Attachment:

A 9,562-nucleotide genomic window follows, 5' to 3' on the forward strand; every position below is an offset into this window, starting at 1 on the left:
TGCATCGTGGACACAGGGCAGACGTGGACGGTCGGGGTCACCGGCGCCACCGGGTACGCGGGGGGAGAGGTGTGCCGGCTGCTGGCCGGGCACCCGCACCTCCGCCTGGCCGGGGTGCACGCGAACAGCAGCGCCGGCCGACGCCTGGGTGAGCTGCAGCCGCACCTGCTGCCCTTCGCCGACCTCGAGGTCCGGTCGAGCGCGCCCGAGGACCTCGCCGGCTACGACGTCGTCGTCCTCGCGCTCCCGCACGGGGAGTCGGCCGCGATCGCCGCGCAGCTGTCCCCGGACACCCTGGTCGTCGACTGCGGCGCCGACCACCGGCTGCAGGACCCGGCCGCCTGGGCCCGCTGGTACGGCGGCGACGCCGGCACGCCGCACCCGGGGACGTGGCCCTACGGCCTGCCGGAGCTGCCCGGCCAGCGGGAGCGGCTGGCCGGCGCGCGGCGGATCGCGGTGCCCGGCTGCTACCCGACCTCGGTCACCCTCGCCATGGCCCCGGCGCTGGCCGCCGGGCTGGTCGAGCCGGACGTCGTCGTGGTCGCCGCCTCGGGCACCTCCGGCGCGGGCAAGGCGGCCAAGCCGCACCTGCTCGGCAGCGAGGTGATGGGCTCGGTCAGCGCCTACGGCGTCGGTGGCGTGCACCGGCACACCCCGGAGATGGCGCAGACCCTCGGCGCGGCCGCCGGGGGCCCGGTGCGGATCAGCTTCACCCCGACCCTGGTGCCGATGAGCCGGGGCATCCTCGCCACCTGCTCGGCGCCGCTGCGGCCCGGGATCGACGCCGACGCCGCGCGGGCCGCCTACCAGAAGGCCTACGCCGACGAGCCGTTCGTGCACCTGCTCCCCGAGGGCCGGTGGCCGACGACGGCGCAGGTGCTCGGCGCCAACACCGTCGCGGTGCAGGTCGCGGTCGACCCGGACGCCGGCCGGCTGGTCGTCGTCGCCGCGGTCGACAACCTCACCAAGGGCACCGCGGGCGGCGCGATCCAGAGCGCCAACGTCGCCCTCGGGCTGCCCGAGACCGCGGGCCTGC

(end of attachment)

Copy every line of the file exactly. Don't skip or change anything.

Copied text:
A 9,562-nucleotide genomic window follows, 5' to 3' on the forward strand; every position below is an offset into this window, starting at 1 on the left:
TGCATCGTGGACACAGGGCAGACGTGGACGGTCGGGGTCACCGGCGCCACCGGGTACGCGGGGGGAGAGGTGTGCCGGCTGCTGGCCGGGCACCCGCACCTCCGCCTGGCCGGGGTGCACGCGAACAGCAGCGCCGGCCGACGCCTGGGTGAGCTGCAGCCGCACCTGCTGCCCTTCGCCGACCTCGAGGTCCGGTCGAGCGCGCCCGAGGACCTCGCCGGCTACGACGTCGTCGTCCTCGCGCTCCCGCACGGGGAGTCGGCCGCGATCGCCGCGCAGCTGTCCCCGGACACCCTGGTCGTCGACTGCGGCGCCGACCACCGGCTGCAGGACCCGGCCGCCTGGGCCCGCTGGTACGGCGGCGACGCCGGCACGCCGCACCCGGGGACGTGGCCCTACGGCCTGCCGGAGCTGCCCGGCCAGCGGGAGCGGCTGGCCGGCGCGCGGCGGATCGCGGTGCCCGGCTGCTACCCGACCTCGGTCACCCTCGCCATGGCCCCGGCGCTGGCCGCCGGGCTGGTCGAGCCGGACGTCGTCGTGGTCGCCGCCTCGGGCACCTCCGGCGCGGGCAAGGCGGCCAAGCCGCACCTGCTCGGCAGCGAGGTGATGGGCTCGGTCAGCGCCTACGGCGTCGGTGGCGTGCACCGGCACACCCCGGAGATGGCGCAGACCCTCGGCGCGGCCGCCGGGGGCCCGGTGCGGATCAGCTTCACCCCGACCCTGGTGCCGATGAGCCGGGGCATCCTCGCCACCTGCTCGGCGCCGCTGCGGCCCGGGATCGACGCCGACGCCGCGCGGGCCGCCTACCAGAAGGCCTACGCCGACGAGCCGTTCGTGCACCTGCTCCCCGAGGGCCGGTGGCCGACGACGGCGCAGGTGCTCGGCGCCAACACCGTCGCGGTGCAGGTCGCGGTCGACCCGGACGCCGGCCGGCTGGTCGTCGTCGCCGCGGTCGACAACCTCACCAAGGGCACCGCGGGCGGCGCGATCCAGAGCGCCAACGTCGCCCTCGGGCTGCCCGAGACCGCGGGCCTGC